...I feel like we've moved off topic somewhat.
John Byrne : art and life.
For a moment, I thought this was John Byrne the comic book writer/artist, but no, it's John Byrne the British artist and playwright.
Ai Weiwei's blog : writings, interviews, and digital rants, 2006-2009 / Ai Weiwei ; edited and translated by Lee Ambrozy.
I like the idea of a book that's just a transcript of an online blog. It's sort of digital archive in reverse. And some Google research reveals that there's a heavy political side as well, as Weiwei was a Chinese artist who blogged until the Chinese government shut the site down and deleted it. (Also, publishers take note: There is precedence, and I am open for negotiating a deal. Experimental Progress goes print!)
Kiss my relics : hermaphroditic fictions of the middle ages / David Rollo.
Heh. Good title.
Politics of insects : David Cronenberg's cinema of confrontation / Scott Wilson
After seeing just a handful of Cronenberg films, I think an in-depth study is very warranted.
Super black : American pop culture and black superheroes. Adilifu Nama.
Another example of a book I think is a great idea, though I doubt I'll ever get a chance to read it. It includes Black Panther, Blade, and Luke Cage, for those curious.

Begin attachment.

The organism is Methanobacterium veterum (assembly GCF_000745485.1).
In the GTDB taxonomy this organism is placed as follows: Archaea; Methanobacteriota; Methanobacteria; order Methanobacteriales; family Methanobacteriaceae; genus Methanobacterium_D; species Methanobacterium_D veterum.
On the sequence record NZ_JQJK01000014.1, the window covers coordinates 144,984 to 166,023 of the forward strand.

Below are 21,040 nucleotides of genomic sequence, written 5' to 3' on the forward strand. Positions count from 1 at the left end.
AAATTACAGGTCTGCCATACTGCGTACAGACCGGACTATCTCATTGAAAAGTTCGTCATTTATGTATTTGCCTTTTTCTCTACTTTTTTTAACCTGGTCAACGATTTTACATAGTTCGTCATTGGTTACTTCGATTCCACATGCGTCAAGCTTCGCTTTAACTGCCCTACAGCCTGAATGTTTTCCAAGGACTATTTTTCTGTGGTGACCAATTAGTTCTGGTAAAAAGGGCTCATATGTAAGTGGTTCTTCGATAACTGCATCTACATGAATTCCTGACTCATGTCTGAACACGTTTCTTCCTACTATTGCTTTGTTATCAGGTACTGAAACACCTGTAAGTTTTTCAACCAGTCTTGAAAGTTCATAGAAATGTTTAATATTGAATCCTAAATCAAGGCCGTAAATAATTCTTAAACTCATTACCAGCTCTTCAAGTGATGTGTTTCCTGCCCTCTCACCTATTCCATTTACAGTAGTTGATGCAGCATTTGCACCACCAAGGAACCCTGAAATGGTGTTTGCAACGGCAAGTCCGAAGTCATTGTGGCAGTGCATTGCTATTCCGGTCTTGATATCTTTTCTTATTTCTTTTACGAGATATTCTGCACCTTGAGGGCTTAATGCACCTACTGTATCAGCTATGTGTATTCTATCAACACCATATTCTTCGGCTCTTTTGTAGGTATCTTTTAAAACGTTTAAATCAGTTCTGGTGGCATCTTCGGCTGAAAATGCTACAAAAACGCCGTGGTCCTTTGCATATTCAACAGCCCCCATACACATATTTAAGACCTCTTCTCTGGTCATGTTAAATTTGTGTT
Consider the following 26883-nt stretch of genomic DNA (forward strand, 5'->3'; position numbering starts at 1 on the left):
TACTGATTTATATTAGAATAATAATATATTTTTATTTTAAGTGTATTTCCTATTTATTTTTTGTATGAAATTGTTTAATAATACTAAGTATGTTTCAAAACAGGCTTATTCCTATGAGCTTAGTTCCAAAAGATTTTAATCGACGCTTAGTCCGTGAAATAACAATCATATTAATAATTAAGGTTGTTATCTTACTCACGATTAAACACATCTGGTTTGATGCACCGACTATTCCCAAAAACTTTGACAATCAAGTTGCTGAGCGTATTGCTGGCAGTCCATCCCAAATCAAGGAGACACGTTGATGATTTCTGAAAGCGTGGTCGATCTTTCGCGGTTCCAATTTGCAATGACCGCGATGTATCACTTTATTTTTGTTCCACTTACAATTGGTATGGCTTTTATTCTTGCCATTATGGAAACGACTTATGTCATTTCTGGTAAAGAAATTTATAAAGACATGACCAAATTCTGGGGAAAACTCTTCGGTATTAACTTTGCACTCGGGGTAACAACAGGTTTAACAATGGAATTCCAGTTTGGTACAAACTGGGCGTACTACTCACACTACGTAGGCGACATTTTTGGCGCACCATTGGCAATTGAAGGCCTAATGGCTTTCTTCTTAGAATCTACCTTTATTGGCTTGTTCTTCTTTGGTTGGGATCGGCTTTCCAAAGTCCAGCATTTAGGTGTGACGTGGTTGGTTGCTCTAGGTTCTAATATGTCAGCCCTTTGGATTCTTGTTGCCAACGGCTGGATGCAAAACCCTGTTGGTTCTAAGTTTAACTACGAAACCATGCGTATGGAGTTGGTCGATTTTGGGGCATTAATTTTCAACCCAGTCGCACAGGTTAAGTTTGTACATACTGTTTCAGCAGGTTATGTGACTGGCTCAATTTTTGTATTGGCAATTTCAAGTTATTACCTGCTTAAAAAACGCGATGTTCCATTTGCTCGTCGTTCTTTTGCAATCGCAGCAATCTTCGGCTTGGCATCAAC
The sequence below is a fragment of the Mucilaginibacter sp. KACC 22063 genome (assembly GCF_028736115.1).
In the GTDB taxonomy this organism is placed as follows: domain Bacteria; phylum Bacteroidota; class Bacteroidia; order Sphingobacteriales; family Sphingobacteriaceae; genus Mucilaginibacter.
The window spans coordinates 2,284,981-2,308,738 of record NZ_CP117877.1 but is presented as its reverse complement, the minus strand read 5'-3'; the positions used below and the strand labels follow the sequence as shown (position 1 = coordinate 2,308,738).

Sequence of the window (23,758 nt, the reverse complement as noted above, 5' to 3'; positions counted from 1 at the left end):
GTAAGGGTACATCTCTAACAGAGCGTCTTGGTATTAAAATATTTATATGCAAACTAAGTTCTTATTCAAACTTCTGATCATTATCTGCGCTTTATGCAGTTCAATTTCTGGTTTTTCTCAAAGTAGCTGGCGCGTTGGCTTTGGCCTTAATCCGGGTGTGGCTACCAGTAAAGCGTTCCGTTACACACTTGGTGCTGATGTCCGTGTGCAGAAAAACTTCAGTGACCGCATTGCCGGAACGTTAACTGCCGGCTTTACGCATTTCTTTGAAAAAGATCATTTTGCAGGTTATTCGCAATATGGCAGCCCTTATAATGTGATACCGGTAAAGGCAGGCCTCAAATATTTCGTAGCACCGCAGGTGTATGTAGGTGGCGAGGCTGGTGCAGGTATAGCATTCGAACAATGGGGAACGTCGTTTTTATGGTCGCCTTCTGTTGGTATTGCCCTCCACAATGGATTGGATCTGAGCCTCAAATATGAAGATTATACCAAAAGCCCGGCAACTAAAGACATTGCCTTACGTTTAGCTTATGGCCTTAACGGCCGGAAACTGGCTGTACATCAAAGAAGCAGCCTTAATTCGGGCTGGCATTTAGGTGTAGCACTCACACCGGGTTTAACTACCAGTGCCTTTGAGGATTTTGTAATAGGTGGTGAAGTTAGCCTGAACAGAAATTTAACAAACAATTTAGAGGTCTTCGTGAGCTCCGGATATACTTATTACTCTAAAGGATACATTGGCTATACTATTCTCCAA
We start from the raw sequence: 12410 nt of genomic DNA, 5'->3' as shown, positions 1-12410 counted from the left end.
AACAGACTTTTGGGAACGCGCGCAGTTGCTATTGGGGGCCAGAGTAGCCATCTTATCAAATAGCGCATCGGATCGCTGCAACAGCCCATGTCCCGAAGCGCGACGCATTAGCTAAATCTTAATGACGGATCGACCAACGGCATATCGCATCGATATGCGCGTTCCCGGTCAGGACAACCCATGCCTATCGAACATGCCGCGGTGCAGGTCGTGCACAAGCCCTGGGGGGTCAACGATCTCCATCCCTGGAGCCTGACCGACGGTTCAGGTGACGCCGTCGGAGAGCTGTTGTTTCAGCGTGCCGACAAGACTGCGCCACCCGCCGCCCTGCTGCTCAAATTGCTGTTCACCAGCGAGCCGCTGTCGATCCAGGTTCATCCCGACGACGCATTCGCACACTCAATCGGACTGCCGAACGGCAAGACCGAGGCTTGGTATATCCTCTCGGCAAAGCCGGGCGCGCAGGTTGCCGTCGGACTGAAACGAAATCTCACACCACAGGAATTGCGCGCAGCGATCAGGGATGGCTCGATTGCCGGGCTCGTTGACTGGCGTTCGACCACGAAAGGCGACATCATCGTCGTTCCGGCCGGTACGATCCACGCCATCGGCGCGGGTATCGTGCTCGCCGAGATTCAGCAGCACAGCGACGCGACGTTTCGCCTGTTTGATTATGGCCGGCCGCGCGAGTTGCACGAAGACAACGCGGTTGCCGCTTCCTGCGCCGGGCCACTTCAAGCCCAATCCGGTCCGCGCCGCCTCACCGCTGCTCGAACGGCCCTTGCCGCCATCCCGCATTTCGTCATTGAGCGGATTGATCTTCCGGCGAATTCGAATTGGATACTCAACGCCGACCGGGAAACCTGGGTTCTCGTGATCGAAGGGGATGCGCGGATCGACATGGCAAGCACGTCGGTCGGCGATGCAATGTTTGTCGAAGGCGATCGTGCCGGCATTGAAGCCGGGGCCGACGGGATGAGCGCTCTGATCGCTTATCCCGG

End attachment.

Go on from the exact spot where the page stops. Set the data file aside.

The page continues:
Italo Calvino's architecture of lightness : the utopian imagination in an age of urban crisis / Letizia Modena.
I love the idea of a really thorough analysis of Imaginary Cities, though I understand this is more of a postmodern, urban renewal sort of emphasis.
Hog butchers, beggars, and busboys : poverty, labor, and the making of modern American poetry / John Marsh.
All of the sexiest professions.
Farmer Buckley's exploding trousers : and other odd events on the way to scientific discovery / edited by Stephanie Pain.
Do I really need to explain why "Farmer Buckley's Exploding Trousers" is an attention-grabbing title?
I usually skim over a large chunk of the Q area of the Library of Congress listings, which is the math and computer science section. Honestly, they're incredibly interesting topics, but the titles seem to be in a competition to see who can come up with the driest approach to a subject. And they all make the Sahara look like a sandtrap. ...Okay, that wasn't my a material. Moving on...
Ah, biology. Now there's a group that knows how to lay a title.
Mindreading animals : the debate over what animals know about other minds / Robert W. Lurz.
I assume this book is on the growing danger of the telepathic wombat.
Twitter power 2.0 : how to dominate your market one tweet at a time / Joel Comm.
Considering it's still with only very, very reluctant distaste that I even have a Twitter account, this book would be a novel way to angry up my blood. Twitter. Ugh. (Follow me at PersonofCon! (No exclamation point))
...Okay, that takes at least as long as the regular subjects. I don't know what I was talking about earlier. I suppose it's mildly less intellectual effort, as a bon mot is easier, in many ways, than the careful development of a sustained argument. (Take that, Twitter.)